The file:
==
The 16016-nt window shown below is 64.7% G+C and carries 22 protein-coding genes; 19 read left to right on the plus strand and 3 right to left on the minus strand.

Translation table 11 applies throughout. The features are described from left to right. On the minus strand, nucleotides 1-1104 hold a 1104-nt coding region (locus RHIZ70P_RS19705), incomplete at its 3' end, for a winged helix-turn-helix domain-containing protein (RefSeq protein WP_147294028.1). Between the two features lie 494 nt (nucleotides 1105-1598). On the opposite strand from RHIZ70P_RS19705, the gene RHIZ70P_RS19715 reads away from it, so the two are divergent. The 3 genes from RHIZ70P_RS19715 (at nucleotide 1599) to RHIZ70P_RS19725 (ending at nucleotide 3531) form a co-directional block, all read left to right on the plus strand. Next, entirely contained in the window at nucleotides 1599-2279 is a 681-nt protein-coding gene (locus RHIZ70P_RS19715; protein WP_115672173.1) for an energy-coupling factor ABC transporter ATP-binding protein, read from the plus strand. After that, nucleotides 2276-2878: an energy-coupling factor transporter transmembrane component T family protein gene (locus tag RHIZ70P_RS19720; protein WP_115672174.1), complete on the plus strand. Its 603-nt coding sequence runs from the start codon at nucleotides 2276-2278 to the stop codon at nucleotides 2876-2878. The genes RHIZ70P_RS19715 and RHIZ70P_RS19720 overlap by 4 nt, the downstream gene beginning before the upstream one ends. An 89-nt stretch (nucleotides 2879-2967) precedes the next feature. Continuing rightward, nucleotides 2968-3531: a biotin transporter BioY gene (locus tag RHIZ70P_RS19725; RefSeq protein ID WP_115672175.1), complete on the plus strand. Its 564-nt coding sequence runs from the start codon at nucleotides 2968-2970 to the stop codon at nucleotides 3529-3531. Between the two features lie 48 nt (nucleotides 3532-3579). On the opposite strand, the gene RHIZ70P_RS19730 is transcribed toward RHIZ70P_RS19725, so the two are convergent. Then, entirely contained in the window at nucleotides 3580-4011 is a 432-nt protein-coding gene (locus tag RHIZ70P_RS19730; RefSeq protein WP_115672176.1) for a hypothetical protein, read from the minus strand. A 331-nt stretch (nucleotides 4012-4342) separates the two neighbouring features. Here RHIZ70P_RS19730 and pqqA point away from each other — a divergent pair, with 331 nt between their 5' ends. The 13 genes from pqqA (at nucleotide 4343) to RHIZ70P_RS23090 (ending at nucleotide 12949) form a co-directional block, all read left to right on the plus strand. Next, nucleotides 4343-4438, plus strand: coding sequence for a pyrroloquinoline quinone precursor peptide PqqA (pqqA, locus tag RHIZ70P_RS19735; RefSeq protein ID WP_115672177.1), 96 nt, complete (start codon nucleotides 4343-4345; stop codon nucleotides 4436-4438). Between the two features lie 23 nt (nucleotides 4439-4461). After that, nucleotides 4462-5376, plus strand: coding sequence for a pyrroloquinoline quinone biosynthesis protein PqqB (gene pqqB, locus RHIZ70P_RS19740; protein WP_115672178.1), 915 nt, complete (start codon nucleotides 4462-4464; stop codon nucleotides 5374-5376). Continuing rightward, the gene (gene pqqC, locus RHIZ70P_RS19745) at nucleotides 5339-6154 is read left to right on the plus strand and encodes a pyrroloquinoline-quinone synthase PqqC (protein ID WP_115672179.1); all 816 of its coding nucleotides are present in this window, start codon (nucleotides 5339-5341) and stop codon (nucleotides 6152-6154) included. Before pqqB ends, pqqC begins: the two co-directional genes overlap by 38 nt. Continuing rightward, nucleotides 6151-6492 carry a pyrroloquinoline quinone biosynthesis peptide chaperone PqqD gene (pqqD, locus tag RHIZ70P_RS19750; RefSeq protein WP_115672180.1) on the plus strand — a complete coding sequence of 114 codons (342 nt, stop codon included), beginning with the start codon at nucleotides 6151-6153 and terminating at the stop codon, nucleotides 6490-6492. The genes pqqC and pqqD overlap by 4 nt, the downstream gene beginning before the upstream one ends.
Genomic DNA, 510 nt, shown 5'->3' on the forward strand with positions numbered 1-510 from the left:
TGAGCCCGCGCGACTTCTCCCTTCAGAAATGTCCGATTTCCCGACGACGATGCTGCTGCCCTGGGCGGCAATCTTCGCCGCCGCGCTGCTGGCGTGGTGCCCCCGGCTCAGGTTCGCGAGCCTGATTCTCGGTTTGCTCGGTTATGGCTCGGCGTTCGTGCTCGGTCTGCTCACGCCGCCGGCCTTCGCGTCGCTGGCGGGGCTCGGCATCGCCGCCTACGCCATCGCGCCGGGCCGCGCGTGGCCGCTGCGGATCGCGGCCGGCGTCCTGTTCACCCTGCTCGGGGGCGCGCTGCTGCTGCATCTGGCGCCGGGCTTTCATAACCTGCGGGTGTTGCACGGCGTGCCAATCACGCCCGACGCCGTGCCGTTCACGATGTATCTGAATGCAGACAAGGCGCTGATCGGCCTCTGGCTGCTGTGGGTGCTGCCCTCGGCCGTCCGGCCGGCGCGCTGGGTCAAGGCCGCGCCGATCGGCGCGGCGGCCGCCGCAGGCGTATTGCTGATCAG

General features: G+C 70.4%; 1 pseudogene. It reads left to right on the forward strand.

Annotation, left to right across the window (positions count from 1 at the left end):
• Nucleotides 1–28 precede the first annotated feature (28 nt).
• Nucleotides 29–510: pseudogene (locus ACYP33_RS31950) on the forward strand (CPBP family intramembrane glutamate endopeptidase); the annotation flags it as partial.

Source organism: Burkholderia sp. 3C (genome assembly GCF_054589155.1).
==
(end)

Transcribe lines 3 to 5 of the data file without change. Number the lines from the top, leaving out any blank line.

Genomic DNA, 510 nt, shown 5'->3' on the forward strand with positions numbered 1-510 from the left:
TGAGCCCGCGCGACTTCTCCCTTCAGAAATGTCCGATTTCCCGACGACGATGCTGCTGCCCTGGGCGGCAATCTTCGCCGCCGCGCTGCTGGCGTGGTGCCCCCGGCTCAGGTTCGCGAGCCTGATTCTCGGTTTGCTCGGTTATGGCTCGGCGTTCGTGCTCGGTCTGCTCACGCCGCCGGCCTTCGCGTCGCTGGCGGGGCTCGGCATCGCCGCCTACGCCATCGCGCCGGGCCGCGCGTGGCCGCTGCGGATCGCGGCCGGCGTCCTGTTCACCCTGCTCGGGGGCGCGCTGCTGCTGCATCTGGCGCCGGGCTTTCATAACCTGCGGGTGTTGCACGGCGTGCCAATCACGCCCGACGCCGTGCCGTTCACGATGTATCTGAATGCAGACAAGGCGCTGATCGGCCTCTGGCTGCTGTGGGTGCTGCCCTCGGCCGTCCGGCCGGCGCGCTGGGTCAAGGCCGCGCCGATCGGCGCGGCGGCCGCCGCAGGCGTATTGCTGATCAG

General features: G+C 70.4%; 1 pseudogene. It reads left to right on the forward strand.